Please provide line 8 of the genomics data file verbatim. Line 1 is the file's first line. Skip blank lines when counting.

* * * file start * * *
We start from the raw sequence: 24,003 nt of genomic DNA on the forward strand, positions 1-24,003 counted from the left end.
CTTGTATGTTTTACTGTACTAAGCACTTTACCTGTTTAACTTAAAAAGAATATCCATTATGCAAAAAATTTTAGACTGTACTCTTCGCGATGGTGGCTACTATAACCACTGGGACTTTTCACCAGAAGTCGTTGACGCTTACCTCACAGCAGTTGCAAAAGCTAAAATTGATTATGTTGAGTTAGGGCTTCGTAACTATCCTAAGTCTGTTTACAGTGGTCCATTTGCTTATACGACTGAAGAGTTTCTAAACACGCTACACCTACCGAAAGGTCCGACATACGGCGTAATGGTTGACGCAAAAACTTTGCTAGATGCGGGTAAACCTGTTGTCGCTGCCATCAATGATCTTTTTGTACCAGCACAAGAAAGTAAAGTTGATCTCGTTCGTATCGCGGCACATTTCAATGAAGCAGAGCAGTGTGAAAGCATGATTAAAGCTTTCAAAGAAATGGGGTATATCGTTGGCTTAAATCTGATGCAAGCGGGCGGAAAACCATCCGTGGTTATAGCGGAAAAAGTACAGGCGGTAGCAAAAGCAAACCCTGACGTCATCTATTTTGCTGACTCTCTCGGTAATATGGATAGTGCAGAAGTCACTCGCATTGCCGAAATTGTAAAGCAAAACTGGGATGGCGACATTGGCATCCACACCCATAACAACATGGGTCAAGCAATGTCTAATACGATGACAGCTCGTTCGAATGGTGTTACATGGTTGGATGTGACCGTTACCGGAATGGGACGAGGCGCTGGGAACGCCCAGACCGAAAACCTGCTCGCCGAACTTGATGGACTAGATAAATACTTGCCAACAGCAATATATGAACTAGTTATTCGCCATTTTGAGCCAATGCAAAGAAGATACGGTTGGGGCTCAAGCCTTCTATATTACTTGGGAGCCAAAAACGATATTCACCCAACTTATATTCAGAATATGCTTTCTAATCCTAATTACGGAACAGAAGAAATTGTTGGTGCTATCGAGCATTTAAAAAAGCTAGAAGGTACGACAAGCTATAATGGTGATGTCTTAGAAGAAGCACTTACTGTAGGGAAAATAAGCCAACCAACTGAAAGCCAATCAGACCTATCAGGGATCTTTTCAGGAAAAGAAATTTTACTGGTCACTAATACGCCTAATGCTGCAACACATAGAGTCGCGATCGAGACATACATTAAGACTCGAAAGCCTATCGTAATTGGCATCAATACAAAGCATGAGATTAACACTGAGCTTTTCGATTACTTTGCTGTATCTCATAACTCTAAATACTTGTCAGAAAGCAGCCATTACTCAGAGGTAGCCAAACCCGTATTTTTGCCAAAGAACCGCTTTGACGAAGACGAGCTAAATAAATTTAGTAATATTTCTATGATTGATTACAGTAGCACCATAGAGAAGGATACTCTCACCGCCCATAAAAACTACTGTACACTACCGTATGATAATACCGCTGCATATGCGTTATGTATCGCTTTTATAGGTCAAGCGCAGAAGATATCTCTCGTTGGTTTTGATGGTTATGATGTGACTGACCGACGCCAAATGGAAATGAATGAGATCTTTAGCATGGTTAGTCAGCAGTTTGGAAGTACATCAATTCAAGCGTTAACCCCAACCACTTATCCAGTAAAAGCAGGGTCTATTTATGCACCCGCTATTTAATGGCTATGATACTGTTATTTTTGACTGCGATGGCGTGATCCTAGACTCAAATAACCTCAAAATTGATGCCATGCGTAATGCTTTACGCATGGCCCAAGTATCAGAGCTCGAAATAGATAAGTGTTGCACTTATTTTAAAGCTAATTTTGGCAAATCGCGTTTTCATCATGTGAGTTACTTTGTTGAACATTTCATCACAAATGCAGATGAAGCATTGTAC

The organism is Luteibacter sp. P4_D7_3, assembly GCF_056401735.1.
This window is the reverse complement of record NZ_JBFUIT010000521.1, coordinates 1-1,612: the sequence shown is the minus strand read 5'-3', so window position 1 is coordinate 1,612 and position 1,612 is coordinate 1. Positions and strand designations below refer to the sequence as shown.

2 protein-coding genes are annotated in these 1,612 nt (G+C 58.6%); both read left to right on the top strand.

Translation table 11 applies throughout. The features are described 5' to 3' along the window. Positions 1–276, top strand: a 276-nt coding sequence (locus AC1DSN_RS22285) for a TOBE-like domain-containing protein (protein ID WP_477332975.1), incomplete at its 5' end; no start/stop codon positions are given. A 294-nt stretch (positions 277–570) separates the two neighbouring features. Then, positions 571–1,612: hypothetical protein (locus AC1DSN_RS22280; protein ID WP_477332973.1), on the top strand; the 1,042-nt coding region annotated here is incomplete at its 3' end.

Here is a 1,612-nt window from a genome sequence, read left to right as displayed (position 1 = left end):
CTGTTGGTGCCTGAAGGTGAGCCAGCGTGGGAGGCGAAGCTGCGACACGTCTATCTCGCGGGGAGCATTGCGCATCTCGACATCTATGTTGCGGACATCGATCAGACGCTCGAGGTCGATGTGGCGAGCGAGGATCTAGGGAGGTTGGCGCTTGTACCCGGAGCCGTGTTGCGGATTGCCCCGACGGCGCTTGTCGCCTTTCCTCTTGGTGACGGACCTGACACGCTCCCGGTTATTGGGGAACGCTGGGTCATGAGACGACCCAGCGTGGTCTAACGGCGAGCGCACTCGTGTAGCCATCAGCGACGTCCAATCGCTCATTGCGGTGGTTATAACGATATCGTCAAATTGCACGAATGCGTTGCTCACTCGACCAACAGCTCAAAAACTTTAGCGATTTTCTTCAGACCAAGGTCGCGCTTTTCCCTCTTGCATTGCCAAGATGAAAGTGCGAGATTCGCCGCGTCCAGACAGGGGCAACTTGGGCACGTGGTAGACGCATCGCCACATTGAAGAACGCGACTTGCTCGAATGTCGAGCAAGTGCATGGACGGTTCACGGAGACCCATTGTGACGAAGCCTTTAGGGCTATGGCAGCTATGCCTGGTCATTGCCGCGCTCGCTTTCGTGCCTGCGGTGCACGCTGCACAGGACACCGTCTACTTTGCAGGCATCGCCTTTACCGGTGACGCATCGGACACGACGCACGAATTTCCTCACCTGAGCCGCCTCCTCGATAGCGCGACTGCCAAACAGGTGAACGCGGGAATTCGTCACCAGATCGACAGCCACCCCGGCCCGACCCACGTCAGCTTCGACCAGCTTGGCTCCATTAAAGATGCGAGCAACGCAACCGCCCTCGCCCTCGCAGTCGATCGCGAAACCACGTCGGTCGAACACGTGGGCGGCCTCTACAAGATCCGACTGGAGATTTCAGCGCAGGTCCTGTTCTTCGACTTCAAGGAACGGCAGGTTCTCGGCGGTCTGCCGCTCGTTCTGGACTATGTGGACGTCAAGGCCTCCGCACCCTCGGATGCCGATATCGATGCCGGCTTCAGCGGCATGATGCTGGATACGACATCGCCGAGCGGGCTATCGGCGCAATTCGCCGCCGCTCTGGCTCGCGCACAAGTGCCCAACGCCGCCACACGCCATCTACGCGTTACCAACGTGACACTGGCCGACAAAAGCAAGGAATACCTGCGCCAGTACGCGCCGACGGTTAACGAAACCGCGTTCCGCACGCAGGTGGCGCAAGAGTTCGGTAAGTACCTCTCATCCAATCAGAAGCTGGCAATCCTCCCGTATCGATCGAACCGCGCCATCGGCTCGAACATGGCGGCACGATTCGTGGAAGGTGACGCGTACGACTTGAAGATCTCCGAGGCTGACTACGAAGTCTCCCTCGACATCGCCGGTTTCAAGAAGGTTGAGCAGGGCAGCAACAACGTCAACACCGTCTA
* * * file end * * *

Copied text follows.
CTGTTGGTGCCTGAAGGTGAGCCAGCGTGGGAGGCGAAGCTGCGACACGTCTATCTCGCGGGGAGCATTGCGCATCTCGACATCTATGTTGCGGACATCGATCAGACGCTCGAGGTCGATGTGGCGAGCGAGGATCTAGGGAGGTTGGCGCTTGTACCCGGAGCCGTGTTGCGGATTGCCCCGACGGCGCTTGTCGCCTTTCCTCTTGGTGACGGACCTGACACGCTCCCGGTTATTGGGGAACGCTGGGTCATGAGACGACCCAGCGTGGTCTAACGGCGAGCGCACTCGTGTAGCCATCAGCGACGTCCAATCGCTCATTGCGGTGGTTATAACGATATCGTCAAATTGCACGAATGCGTTGCTCACTCGACCAACAGCTCAAAAACTTTAGCGATTTTCTTCAGACCAAGGTCGCGCTTTTCCCTCTTGCATTGCCAAGATGAAAGTGCGAGATTCGCCGCGTCCAGACAGGGGCAACTTGGGCACGTGGTAGACGCATCGCCACATTGAAGAACGCGACTTGCTCGAATGTCGAGCAAGTGCATGGACGGTTCACGGAGACCCATTGTGACGAAGCCTTTAGGGCTATGGCAGCTATGCCTGGTCATTGCCGCGCTCGCTTTCGTGCCTGCGGTGCACGCTGCACAGGACACCGTCTACTTTGCAGGCATCGCCTTTACCGGTGACGCATCGGACACGACGCACGAATTTCCTCACCTGAGCCGCCTCCTCGATAGCGCGACTGCCAAACAGGTGAACGCGGGAATTCGTCACCAGATCGACAGCCACCCCGGCCCGACCCACGTCAGCTTCGACCAGCTTGGCTCCATTAAAGATGCGAGCAACGCAACCGCCCTCGCCCTCGCAGTCGATCGCGAAACCACGTCGGTCGAACACGTGGGCGGCCTCTACAAGATCCGACTGGAGATTTCAGCGCAGGTCCTGTTCTTCGACTTCAAGGAACGGCAGGTTCTCGGCGGTCTGCCGCTCGTTCTGGACTATGTGGACGTCAAGGCCTCCGCACCCTCGGATGCCGATATCGATGCCGGCTTCAGCGGCATGATGCTGGATACGACATCGCCGAGCGGGCTATCGGCGCAATTCGCCGCCGCTCTGGCTCGCGCACAAGTGCCCAACGCCGCCACACGCCATCTACGCGTTACCAACGTGACACTGGCCGACAAAAGCAAGGAATACCTGCGCCAGTACGCGCCGACGGTTAACGAAACCGCGTTCCGCACGCAGGTGGCGCAAGAGTTCGGTAAGTACCTCTCATCCAATCAGAAGCTGGCAATCCTCCCGTATCGATCGAACCGCGCCATCGGCTCGAACATGGCGGCACGATTCGTGGAAGGTGACGCGTACGACTTGAAGATCTCCGAGGCTGACTACGAAGTCTCCCTCGACATCGCCGGTTTCAAGAAGGTTGAGCAGGGCAGCAACAACGTCAACACCGTCTA